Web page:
The Globe & Mail has reported that Andrew Scheer delivered the keynote address at a secret election strategy session attended by Big Oil executives and Trump administration officials.

The day-long session at the Azuridge Estate Hotel was attended by Michael Binnion, CEO of Questerre Energy Corp.; Patrick Ward, CEO of Painted Pony Energy Ltd.; Perpetual Energy Inc. CEO Susan Riddell Rose; and her husband, Mike Rose, head of Tourmaline Oil Corp.

Also among the attendees: Mike Roman, a special assistant and director of special projects and research under Donald Trump.

Roman also ran an opposition research unit for that according to Politico, conducted “surveillance and intelligence gathering on its liberal opponents.”

Roman spoke at a part of the event called titled “litigation as a tool”, sharing advice on how energy companies can silence environmental critics through frivolous lawsuits.

The revelation that Andrew Scheer spoke at an event attended by a foreign Trump operative who provided advice on influencing Canadian politics comes at an awkward time for Conservative politicians. Both Jason Kenney and Scheer have been attempting to draw links between their political opponents and foreign organizations.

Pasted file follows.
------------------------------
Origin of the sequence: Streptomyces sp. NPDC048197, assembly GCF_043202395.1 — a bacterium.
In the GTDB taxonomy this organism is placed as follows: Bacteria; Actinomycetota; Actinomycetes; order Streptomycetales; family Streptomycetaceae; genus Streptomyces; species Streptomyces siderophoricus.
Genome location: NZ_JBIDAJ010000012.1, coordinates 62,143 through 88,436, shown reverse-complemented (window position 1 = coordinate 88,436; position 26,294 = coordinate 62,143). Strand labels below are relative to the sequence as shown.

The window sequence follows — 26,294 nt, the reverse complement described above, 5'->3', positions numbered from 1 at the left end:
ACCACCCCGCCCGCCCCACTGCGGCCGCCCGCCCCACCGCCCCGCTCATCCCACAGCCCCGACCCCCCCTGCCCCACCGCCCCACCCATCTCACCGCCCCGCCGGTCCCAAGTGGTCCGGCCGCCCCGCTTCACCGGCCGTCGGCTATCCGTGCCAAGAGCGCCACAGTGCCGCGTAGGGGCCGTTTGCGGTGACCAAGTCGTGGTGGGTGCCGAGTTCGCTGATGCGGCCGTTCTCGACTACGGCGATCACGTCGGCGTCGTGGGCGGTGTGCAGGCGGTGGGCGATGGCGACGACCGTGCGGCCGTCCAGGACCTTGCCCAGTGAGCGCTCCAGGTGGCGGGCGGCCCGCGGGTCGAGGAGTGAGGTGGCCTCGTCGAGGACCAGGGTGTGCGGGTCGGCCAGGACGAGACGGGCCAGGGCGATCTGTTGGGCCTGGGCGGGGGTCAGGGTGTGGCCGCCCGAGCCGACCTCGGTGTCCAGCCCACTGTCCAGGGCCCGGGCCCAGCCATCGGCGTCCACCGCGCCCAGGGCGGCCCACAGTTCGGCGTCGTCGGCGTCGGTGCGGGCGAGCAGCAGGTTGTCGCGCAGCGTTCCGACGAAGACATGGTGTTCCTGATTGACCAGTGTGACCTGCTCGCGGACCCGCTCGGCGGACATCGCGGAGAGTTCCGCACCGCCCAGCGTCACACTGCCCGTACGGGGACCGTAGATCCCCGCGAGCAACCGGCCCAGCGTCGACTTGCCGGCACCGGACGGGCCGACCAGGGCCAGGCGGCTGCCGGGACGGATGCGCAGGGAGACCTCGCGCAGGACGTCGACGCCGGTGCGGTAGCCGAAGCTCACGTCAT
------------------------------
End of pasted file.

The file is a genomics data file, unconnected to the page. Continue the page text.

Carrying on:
At the Association of Mineral Exploration event in January of this year, Scheer promised to crack down on foreign-funded groups, claiming “I don’t believe that foreign actors should play a role in advocacy here in Canada.”

Kenney made opposition to foreign-funded environmental groups central to his election campaign, promising to launch a $30 million “war room” to wage a public relations battle against groups who interfere in the energy sector.

Ironically, it appears that it is the Conservatives themselves who are opening the door to foreign actors — including Trump officials — to provide advice on how to influence Canadian politics.

Conservatives are no strangers to foreign funding and influence. The Atlas Network, a Koch-funded organization, whose members include the Canadian Taxpayers Federation, the Manning Centre and the Fraser Institute, provided of thousands of dollars in 2016 to right-wing Canadian partner organizations.